Structural identifiability of compartmental models for infectious disease transmission is influenced by data type


HPRU-EZI Author: Christl Donnelly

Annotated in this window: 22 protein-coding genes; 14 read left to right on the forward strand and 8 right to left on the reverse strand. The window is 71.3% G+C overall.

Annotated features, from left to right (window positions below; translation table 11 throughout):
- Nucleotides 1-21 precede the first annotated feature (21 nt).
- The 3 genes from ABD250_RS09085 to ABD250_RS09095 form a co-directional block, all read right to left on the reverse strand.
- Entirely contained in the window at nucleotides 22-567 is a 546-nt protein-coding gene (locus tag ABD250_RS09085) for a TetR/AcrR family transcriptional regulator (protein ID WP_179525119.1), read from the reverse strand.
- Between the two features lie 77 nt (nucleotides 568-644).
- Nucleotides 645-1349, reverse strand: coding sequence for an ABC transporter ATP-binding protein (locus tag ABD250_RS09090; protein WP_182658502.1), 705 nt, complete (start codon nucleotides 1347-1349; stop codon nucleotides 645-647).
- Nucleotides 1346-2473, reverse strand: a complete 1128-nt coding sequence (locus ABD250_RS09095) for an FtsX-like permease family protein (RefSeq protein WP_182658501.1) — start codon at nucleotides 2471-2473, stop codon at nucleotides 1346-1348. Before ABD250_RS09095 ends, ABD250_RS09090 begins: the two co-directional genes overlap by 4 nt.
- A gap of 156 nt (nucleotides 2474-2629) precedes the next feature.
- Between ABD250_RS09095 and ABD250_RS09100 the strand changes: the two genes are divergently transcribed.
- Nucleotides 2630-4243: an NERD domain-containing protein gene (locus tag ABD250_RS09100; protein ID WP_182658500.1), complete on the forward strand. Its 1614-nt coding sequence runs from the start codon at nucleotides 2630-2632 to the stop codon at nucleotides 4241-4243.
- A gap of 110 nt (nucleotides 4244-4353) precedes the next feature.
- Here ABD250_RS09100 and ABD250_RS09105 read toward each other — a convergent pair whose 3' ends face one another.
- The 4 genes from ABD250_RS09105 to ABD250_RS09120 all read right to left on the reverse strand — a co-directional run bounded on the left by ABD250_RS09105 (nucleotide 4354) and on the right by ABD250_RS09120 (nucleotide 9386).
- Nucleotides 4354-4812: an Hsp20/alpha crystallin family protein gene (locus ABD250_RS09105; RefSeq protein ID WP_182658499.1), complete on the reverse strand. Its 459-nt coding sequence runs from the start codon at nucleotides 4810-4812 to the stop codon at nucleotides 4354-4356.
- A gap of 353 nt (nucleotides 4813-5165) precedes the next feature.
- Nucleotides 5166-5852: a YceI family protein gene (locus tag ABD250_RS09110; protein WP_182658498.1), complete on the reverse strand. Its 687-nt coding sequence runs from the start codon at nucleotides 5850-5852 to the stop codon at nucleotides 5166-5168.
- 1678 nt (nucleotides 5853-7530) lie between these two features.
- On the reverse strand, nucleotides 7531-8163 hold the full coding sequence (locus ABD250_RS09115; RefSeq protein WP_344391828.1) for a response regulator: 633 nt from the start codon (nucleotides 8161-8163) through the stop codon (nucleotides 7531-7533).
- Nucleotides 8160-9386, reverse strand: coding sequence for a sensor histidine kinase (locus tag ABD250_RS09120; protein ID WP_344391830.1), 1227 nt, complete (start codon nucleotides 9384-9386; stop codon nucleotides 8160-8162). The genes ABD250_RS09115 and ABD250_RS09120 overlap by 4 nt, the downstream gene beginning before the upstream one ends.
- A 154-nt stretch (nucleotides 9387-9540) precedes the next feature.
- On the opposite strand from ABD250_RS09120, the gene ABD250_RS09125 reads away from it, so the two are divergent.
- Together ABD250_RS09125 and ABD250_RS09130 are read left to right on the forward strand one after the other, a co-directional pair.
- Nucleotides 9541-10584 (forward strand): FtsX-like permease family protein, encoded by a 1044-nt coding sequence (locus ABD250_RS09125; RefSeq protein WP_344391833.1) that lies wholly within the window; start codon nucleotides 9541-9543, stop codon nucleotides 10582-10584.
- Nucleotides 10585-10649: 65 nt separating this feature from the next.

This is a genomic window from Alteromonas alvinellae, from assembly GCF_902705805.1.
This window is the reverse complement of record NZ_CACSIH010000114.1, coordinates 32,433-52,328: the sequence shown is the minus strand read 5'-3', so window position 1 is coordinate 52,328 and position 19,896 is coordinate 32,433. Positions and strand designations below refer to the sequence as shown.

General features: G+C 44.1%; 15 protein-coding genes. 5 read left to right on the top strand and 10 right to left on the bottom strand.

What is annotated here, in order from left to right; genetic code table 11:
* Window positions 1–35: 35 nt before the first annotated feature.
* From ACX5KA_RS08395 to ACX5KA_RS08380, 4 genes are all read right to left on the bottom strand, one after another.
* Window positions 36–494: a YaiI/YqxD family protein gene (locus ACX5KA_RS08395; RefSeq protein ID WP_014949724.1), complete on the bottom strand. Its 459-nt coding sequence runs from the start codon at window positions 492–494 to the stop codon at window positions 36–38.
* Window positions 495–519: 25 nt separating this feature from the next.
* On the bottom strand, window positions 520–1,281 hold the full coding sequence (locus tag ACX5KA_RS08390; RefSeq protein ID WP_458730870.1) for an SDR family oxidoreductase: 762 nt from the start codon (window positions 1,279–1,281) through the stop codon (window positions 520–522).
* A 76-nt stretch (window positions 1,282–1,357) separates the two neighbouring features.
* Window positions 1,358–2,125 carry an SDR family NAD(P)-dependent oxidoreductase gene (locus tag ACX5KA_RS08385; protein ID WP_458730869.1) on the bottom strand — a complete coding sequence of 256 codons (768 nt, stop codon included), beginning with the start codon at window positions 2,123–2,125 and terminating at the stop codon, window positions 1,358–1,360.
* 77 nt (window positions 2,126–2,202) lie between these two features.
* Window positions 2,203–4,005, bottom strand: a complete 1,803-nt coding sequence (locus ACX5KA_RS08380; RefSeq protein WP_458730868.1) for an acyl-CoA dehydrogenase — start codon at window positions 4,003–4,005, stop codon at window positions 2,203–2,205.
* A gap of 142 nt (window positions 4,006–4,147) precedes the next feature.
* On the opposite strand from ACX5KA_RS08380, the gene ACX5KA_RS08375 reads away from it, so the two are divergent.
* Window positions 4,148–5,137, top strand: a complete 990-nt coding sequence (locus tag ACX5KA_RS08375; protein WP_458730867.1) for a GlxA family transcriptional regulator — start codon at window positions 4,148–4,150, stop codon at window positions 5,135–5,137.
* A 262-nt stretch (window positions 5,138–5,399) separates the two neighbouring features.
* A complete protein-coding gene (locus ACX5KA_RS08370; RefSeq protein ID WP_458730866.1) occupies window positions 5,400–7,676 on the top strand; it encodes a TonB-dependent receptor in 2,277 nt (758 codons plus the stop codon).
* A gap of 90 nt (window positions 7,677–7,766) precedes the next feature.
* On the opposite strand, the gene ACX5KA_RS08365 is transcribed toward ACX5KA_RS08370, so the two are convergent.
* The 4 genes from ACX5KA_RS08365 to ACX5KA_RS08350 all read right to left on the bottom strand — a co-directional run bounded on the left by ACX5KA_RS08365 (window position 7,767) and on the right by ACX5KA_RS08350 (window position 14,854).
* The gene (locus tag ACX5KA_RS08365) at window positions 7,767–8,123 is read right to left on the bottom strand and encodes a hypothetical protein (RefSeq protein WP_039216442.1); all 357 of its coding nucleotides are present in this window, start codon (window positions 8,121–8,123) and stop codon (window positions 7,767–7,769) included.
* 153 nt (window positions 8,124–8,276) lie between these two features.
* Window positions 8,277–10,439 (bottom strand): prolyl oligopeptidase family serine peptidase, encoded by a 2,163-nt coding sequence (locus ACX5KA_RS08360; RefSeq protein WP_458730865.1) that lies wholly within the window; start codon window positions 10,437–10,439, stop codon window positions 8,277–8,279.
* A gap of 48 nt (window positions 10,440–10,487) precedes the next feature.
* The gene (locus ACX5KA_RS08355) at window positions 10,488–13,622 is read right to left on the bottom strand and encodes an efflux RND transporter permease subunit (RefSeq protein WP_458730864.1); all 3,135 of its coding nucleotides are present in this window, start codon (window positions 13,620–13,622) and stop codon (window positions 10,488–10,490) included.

If model identifiability is not confirmed, inferences from infectious disease transmission models may not be reliable, so they might result in misleading recommendations. Structural identifiability analysis characterises whether it is possible to obtain unique solutions for all unknown model parameters, given the model structure. In this work, we studied the structural identifiability of some typical deterministic compartmental models for infectious disease transmission, focusing on the influence of the data type considered as model output on the identifiability of unknown model parameters, including initial conditions. We defined 26 model versions, each having a unique combination of underlying compartmental structure and data type(s) considered as model output(s). Four compartmental model structures and three common data types in disease surveillance (incidence, prevalence and detected vector counts) were studied. The structural identifiability of some parameters varied depending on the type of model output. In general, models with multiple data types as outputs had more structurally identifiable parameters, than did models with a single data type as output. This study highlights the importance of a careful consideration of data types as an integral part of the inference process with compartmental infectious disease transmission models.